This article was originally published on April 22, 2022. It was last updated on June 21, 2022.
A few years ago, I went to my first annual general meeting of shareholders for a public company and was excited to learn that the Reverend Jesse Jackson was in attendance. He took the mic when they opened the meeting for questions, and the first thing he asked the executive committee was whether they publicly disclosed their EEO-1 report.
They didn’t then. But they do now.
Most companies need to submit these reports, and they have the same format for all private companies above a certain size. For this reason, activist groups have been clamoring for years to get companies to disclose these forms publicly — but with little traction, until the murder of George Floyd in 2020. Since then, the trend toward public disclosure of EEO-1 reporting has been picking up speed.
What are EEO-1 reports and who needs to submit them?
Private employers with 100 or more employees, federal contractors and first-tier subcontractors with 50 or more employees, and financial institutions/government depositories with 50 employees or more are required to file. There are some exemptions, which you can find in the 2021 EEO-1 Component 1 Instruction Booklet and in our cheat sheet below.
What to include in the report varies depending on whether your organization is a single-establishment or multi-establishment employer, with four reports required for multi-establishment employers versus one report for single-establishment. All reports must include demographic data for all employees categorized by:
- Job category
2022 filing: The EEO-1 report filing deadline for 2022 was May 17. The system opened on April 12, which meant that the filing period was shorter than previous years and organizations had just over a month to complete their filing. Organizations that did not submit and certify their mandatory 2021 EEO-1 Component 1 Report(s) by Tuesday, May 17, 2022, should have received a notice of failure to file from the EEOC, instructing them to submit and certify their data no later than Tuesday, June 21, 2022. After the June 21 deadline passed, the EEOC would not accept additional 2021 EEO-1 Component 1 Reports, and eligible filers would be out of compliance with their mandatory 2021 EEO-1 Component 1 filing obligation.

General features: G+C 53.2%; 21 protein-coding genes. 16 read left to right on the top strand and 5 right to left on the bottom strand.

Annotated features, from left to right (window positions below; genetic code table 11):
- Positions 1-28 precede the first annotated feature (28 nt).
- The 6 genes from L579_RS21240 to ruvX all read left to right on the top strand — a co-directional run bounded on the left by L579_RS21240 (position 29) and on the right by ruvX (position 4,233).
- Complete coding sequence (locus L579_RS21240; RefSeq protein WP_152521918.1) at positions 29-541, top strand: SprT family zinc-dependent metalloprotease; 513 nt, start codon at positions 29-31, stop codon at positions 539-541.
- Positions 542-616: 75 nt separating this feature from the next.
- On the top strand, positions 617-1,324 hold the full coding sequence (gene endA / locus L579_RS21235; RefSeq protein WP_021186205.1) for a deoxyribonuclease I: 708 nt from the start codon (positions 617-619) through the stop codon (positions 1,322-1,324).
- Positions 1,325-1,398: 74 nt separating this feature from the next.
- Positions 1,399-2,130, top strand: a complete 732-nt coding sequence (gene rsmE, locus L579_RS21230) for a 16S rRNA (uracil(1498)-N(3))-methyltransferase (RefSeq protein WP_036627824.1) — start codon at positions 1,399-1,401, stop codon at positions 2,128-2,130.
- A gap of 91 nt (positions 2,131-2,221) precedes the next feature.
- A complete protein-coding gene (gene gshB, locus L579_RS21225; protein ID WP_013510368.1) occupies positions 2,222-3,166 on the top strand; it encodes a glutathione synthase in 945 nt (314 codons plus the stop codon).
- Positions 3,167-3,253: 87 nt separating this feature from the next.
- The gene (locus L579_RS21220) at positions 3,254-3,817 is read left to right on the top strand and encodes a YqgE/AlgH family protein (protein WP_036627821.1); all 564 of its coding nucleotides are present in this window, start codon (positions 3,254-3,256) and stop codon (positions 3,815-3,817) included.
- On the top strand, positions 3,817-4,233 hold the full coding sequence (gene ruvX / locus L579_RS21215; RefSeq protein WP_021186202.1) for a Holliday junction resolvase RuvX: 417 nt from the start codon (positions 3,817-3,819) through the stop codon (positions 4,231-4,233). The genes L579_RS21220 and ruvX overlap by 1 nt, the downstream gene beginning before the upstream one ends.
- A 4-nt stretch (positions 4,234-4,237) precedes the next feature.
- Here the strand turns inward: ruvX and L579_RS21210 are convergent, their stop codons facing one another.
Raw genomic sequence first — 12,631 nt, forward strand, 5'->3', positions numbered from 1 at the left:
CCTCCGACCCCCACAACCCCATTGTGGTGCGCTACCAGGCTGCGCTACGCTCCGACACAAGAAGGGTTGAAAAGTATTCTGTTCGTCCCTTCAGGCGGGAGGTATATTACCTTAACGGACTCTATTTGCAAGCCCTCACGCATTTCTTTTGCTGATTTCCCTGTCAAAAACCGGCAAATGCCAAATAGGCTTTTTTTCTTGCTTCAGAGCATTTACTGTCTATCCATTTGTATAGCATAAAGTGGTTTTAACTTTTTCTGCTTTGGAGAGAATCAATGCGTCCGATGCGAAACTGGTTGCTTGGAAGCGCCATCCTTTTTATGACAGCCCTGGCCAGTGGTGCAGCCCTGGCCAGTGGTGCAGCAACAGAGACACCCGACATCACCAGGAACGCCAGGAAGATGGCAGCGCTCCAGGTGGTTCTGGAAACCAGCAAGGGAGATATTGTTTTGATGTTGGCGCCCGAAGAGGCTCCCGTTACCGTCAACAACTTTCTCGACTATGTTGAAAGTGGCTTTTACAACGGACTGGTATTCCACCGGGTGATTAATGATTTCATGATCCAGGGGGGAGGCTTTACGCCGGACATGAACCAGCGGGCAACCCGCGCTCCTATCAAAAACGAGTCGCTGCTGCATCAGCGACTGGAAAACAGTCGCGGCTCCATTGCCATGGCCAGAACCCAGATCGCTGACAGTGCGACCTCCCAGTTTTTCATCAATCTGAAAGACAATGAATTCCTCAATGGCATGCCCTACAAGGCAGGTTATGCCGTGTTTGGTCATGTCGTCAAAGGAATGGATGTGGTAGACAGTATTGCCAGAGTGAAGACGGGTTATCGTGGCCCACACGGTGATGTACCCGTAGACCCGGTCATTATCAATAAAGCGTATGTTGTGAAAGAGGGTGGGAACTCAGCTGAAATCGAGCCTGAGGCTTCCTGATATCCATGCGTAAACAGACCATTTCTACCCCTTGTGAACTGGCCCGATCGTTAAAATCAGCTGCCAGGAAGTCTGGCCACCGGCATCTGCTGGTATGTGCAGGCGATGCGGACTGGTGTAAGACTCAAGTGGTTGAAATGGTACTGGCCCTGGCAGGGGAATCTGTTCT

While there is no monetary penalty associated with not filing an EEO-1, if an employer refuses or fails to complete an EEO-1 report, the EEOC may seek a court order compelling them to file it. This could potentially lead to the employer being held in contempt.
Federal contractors or subcontractors that need to file an EEO-1 report may pay a higher price: They could be found to be out of compliance with the OFCCP requirements.
It’s also not wise to falsify an EEO-1 report: Any employer that makes a wilfully false statement on an EEO-1 report can face a fine, imprisonment of up to five years, or both.
For more specifics on filing, see our EEO-1 Report Filing Cheat Sheet below.